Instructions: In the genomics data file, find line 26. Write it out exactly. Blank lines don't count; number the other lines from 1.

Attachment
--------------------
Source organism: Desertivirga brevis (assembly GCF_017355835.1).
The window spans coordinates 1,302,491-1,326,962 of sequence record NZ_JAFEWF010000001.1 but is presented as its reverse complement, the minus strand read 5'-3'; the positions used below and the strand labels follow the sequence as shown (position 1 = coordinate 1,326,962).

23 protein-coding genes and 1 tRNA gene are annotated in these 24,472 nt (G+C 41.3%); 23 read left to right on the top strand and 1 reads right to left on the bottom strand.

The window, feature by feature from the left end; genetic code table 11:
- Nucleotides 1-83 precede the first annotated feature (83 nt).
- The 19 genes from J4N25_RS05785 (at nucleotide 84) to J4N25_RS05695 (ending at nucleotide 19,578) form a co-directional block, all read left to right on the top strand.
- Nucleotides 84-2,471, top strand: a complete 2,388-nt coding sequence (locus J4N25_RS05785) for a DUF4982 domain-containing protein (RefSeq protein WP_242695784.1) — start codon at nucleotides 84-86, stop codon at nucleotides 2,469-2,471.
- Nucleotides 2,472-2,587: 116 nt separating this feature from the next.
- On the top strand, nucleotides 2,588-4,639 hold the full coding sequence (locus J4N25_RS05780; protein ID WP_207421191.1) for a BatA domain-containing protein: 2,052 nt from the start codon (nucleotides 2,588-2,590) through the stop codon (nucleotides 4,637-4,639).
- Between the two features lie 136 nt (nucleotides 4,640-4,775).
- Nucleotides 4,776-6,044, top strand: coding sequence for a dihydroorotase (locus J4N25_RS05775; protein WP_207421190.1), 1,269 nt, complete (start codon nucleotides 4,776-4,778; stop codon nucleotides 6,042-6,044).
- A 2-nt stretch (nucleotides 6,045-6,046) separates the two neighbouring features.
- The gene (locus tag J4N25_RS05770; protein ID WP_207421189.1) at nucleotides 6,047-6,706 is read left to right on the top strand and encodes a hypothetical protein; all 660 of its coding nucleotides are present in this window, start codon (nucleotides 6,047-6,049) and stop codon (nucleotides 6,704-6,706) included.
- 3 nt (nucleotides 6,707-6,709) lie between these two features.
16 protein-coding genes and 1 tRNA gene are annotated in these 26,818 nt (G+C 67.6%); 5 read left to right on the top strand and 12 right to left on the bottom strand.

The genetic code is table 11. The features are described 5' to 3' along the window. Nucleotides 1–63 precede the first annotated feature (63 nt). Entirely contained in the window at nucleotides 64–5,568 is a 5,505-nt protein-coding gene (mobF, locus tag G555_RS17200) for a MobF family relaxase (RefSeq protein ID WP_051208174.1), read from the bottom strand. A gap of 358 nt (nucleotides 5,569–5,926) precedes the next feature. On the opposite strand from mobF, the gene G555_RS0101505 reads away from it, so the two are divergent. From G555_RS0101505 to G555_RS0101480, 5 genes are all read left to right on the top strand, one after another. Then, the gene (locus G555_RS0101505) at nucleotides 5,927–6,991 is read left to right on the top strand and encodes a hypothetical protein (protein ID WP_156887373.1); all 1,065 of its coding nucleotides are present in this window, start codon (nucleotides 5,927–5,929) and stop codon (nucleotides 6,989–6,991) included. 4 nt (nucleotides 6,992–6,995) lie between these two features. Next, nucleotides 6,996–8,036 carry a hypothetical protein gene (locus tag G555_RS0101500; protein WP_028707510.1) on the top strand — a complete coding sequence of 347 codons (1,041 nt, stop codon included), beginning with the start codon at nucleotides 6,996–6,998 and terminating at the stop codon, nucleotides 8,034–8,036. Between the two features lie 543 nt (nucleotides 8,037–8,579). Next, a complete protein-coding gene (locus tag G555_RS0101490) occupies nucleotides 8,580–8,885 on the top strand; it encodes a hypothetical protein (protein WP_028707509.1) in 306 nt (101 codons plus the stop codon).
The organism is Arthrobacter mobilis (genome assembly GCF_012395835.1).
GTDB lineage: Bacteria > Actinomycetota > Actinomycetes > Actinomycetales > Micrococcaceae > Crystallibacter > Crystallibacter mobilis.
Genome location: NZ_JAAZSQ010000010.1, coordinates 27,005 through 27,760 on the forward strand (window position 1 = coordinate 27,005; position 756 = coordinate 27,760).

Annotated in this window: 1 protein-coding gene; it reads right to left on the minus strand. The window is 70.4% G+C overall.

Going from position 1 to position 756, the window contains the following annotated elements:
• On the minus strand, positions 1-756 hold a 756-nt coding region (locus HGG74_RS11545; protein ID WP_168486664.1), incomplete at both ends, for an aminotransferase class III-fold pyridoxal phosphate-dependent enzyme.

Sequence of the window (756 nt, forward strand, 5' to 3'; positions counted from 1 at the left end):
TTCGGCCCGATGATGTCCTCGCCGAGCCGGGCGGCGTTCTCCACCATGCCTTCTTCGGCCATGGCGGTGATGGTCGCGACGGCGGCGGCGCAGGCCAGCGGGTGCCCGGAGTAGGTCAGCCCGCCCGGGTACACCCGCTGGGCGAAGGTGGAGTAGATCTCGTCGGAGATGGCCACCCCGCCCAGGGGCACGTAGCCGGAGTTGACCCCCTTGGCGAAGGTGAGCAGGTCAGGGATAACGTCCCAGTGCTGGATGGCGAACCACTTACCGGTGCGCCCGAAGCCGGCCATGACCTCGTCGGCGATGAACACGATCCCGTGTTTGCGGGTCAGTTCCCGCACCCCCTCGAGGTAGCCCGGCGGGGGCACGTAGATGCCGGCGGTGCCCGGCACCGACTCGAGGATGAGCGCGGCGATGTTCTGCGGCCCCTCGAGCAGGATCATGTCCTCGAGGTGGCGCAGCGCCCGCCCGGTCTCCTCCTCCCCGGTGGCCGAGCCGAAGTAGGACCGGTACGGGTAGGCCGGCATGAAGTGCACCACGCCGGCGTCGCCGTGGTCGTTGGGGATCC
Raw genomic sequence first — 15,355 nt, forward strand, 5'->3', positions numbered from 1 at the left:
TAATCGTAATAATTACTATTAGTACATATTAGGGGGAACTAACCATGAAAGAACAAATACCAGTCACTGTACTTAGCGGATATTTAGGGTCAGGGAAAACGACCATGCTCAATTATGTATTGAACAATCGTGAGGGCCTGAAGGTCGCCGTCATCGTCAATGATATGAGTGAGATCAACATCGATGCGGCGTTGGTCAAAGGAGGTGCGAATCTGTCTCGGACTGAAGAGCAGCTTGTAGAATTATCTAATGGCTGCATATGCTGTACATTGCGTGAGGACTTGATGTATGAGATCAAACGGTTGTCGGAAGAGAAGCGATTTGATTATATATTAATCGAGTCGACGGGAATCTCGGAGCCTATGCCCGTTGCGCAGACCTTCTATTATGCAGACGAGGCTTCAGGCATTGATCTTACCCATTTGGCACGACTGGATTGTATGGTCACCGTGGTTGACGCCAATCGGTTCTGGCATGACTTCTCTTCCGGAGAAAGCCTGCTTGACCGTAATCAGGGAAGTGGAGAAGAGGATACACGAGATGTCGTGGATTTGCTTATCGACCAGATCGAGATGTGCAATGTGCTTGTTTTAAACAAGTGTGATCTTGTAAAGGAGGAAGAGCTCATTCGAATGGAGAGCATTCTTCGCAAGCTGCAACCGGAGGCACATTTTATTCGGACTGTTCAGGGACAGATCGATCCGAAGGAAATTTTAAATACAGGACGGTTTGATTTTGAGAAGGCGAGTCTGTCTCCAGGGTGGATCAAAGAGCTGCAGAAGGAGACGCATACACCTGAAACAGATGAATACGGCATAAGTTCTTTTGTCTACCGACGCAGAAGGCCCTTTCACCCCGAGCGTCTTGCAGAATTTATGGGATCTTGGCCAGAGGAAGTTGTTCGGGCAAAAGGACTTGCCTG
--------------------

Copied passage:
TAATCGTAATAATTACTATTAGTACATATTAGGGGGAACTAACCATGAAAGAACAAATACCAGTCACTGTACTTAGCGGATATTTAGGGTCAGGGAAAACGACCATGCTCAATTATGTATTGAACAATCGTGAGGGCCTGAAGGTCGCCGTCATCGTCAATGATATGAGTGAGATCAACATCGATGCGGCGTTGGTCAAAGGAGGTGCGAATCTGTCTCGGACTGAAGAGCAGCTTGTAGAATTATCTAATGGCTGCATATGCTGTACATTGCGTGAGGACTTGATGTATGAGATCAAACGGTTGTCGGAAGAGAAGCGATTTGATTATATATTAATCGAGTCGACGGGAATCTCGGAGCCTATGCCCGTTGCGCAGACCTTCTATTATGCAGACGAGGCTTCAGGCATTGATCTTACCCATTTGGCACGACTGGATTGTATGGTCACCGTGGTTGACGCCAATCGGTTCTGGCATGACTTCTCTTCCGGAGAAAGCCTGCTTGACCGTAATCAGGGAAGTGGAGAAGAGGATACACGAGATGTCGTGGATTTGCTTATCGACCAGATCGAGATGTGCAATGTGCTTGTTTTAAACAAGTGTGATCTTGTAAAGGAGGAAGAGCTCATTCGAATGGAGAGCATTCTTCGCAAGCTGCAACCGGAGGCACATTTTATTCGGACTGTTCAGGGACAGATCGATCCGAAGGAAATTTTAAATACAGGACGGTTTGATTTTGAGAAGGCGAGTCTGTCTCCAGGGTGGATCAAAGAGCTGCAGAAGGAGACGCATACACCTGAAACAGATGAATACGGCATAAGTTCTTTTGTCTACCGACGCAGAAGGCCCTTTCACCCCGAGCGTCTTGCAGAATTTATGGGATCTTGGCCAGAGGAAGTTGTTCGGGCAAAAGGACTTGCCTG